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Dialog designs mass timber net-zero carbon community college building for Canada

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Credits: Dialog ; Source: Dezeen.com

Architecture firm Dialog has revealed plans for a cross-laminated timber higher education building in Canada, which it says will be the first of its kind.

 

The project, called A-Block Building Expansion, is a six-storey addition to an existing building at Centennial College of Applied Arts and Technology in Scarborough, which is about a 20-minute drive from downtown Toronto.

 

Designed by Dialog and Ontario firm Smoke Architecture, the building will be constructed with cross-laminated timber (CLT), an engineered wood made from laminated timber sections, using locally-sourced Canadian timber.

 

The use of wood, which traps carbon, will form part of Dialog's ambition to make the building carbon neutral. To achieve this, it will also feature photovoltaic panels on its rooftop and produce enough energy on-site to offset the annual carbon emissions associated with building operations.

 

Renderings show a flat-roofed, L-shaped building covered in aluminium singles with a white upper portion, dark base and large expanses of glass. Exposed wood pillars and beams inside showcase the construction.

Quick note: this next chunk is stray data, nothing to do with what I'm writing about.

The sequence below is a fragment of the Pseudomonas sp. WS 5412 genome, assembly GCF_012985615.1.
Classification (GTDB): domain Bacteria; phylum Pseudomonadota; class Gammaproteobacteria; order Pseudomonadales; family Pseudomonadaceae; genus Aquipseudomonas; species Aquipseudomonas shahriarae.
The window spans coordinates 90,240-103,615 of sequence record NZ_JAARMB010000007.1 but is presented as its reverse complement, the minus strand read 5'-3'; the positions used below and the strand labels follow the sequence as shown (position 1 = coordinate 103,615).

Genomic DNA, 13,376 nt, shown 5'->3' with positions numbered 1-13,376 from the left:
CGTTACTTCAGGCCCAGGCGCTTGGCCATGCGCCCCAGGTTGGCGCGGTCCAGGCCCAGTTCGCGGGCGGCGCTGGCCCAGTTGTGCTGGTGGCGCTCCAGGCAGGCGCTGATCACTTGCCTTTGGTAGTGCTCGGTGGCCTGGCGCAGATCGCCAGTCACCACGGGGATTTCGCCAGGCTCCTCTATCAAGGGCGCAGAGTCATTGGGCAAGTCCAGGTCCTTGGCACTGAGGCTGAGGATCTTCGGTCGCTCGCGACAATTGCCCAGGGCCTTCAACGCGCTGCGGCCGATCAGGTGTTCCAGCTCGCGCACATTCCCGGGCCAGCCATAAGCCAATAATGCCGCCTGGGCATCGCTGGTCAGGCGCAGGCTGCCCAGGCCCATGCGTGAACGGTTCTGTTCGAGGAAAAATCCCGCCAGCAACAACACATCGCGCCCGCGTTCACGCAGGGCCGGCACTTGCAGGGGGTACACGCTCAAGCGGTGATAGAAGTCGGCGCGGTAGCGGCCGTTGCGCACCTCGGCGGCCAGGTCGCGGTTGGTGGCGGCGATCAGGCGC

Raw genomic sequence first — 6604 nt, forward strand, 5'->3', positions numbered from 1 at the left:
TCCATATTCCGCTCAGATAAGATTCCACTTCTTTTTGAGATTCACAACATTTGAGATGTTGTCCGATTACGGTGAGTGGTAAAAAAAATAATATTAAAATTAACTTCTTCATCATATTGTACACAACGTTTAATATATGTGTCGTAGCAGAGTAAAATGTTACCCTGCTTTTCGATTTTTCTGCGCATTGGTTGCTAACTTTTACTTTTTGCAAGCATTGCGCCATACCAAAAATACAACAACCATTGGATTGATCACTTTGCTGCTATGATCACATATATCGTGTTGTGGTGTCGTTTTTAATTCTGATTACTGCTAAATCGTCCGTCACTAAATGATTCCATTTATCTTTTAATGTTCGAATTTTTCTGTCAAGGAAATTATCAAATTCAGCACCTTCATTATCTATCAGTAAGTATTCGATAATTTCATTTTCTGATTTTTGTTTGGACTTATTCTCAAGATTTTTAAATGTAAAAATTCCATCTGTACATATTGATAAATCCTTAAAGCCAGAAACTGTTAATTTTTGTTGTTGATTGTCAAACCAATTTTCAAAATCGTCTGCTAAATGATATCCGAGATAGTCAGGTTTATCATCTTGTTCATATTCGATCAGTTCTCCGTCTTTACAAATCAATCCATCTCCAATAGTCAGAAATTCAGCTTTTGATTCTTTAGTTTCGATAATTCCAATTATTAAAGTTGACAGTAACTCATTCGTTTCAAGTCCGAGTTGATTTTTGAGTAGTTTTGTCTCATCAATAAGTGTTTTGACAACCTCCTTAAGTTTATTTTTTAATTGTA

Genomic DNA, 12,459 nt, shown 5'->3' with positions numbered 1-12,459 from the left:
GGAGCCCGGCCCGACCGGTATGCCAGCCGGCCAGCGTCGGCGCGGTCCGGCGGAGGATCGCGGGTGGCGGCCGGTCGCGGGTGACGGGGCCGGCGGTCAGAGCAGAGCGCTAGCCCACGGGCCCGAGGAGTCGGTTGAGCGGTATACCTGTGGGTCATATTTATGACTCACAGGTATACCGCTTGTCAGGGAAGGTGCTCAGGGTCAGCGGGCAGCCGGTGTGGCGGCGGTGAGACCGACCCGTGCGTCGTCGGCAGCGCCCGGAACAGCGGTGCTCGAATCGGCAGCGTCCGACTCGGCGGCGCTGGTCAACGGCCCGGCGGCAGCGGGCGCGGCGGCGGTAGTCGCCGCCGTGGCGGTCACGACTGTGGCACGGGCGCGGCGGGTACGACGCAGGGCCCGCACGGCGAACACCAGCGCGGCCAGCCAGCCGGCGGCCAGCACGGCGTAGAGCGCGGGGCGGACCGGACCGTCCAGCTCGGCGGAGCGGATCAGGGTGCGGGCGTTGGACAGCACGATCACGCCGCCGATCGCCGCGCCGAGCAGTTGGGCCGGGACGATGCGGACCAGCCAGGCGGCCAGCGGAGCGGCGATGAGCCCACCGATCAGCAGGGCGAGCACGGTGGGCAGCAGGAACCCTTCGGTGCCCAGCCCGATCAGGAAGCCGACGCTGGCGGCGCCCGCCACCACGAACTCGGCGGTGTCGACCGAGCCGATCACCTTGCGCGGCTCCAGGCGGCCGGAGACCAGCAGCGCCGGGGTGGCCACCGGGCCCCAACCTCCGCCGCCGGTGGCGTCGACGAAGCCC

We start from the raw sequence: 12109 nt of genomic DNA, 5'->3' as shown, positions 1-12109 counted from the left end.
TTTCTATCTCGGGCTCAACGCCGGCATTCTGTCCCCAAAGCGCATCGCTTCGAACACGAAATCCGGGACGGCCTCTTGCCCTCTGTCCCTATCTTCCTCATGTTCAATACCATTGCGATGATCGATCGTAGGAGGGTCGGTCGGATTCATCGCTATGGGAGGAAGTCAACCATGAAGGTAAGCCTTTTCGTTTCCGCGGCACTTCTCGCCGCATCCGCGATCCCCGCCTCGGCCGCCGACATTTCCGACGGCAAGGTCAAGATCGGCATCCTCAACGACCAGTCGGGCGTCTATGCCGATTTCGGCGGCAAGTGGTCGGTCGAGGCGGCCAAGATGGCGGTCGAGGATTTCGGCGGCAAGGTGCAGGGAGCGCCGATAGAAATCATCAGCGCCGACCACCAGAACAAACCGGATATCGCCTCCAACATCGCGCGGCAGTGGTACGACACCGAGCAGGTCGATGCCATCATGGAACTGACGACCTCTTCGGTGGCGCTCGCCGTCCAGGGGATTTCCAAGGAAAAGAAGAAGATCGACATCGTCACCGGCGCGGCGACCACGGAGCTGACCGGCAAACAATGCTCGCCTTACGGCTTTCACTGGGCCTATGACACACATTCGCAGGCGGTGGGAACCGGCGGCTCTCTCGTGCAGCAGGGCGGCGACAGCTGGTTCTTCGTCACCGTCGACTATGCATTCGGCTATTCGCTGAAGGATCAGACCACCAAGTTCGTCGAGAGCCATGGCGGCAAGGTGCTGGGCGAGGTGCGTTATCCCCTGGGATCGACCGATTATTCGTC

The addition will provide 150,000 square feet (13,935 square metres) of space for academic rooms and common areas for the college's School of Engineering Technology and Applied Science programmes (ICET). The adjacent structure will also be renovated and link to two levels of the new building.

 

References to nature and designs from Indigenous peoples, also called the First Nations, are key to the project. It is modelled on the concept of Two-Eyed Seeing from Albert Marshall, an Elder of the Mi'kmaw Nation, that combines the strengths of Western and Indigenous ways together.

 

The north facade features a curved corner and a geometric design with windows of different shapes. "The pattern is an allegorical and aspirational response to the underlying structure and Indigenous arts and craft," the team added.

 

More information can be found here.

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